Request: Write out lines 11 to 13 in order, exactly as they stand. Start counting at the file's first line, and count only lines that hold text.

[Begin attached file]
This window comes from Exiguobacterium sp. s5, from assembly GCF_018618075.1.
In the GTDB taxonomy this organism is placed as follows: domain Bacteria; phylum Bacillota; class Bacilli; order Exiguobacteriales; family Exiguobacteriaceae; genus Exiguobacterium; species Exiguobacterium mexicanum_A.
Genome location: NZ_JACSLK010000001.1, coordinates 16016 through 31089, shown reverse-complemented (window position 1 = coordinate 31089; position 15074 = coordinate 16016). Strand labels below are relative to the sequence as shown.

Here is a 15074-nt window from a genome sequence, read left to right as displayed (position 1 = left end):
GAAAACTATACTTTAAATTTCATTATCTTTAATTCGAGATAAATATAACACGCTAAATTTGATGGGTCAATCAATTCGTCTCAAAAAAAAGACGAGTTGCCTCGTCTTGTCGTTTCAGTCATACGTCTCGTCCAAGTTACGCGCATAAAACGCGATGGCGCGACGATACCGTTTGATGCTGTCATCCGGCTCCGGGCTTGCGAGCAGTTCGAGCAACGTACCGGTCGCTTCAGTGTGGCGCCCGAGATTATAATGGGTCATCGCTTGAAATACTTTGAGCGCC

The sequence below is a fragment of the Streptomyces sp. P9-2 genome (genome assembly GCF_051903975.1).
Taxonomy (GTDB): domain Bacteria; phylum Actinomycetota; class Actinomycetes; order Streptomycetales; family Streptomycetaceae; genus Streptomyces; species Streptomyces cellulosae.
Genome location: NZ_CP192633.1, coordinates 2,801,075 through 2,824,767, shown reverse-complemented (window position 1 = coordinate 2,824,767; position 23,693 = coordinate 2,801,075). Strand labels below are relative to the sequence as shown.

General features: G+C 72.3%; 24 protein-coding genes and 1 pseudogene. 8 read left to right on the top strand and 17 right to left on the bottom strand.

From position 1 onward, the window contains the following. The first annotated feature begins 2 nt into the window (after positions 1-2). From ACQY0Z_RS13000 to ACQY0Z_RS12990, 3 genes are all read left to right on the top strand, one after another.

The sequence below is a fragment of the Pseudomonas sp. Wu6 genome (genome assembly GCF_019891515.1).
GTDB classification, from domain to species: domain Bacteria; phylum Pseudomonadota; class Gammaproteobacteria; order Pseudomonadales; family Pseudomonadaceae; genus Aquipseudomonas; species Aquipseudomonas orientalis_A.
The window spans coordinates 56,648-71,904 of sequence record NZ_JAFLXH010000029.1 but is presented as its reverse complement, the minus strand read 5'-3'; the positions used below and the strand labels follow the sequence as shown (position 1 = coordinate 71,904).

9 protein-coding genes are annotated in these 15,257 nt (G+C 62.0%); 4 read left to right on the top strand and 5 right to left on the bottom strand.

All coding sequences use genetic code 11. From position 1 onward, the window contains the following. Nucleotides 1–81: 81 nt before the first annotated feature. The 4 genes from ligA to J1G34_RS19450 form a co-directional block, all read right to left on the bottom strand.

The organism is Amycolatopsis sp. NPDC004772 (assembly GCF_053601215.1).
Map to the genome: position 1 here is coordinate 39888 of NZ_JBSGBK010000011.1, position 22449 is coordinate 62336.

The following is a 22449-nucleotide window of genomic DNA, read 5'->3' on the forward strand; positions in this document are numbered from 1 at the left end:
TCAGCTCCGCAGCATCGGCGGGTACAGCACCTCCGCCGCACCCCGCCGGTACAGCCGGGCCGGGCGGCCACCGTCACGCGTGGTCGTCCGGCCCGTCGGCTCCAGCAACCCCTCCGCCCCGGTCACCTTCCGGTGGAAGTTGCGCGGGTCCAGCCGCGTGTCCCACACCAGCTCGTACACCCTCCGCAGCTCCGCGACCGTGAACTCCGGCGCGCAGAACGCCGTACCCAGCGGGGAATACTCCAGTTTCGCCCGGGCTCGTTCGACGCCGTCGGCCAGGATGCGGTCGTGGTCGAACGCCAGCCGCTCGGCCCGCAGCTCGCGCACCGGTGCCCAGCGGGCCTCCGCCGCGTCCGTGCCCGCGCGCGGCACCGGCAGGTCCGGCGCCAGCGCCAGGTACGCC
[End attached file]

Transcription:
The sequence below is a fragment of the Pseudomonas sp. Wu6 genome (genome assembly GCF_019891515.1).
GTDB classification, from domain to species: domain Bacteria; phylum Pseudomonadota; class Gammaproteobacteria; order Pseudomonadales; family Pseudomonadaceae; genus Aquipseudomonas; species Aquipseudomonas orientalis_A.
The window spans coordinates 56,648-71,904 of sequence record NZ_JAFLXH010000029.1 but is presented as its reverse complement, the minus strand read 5'-3'; the positions used below and the strand labels follow the sequence as shown (position 1 = coordinate 71,904).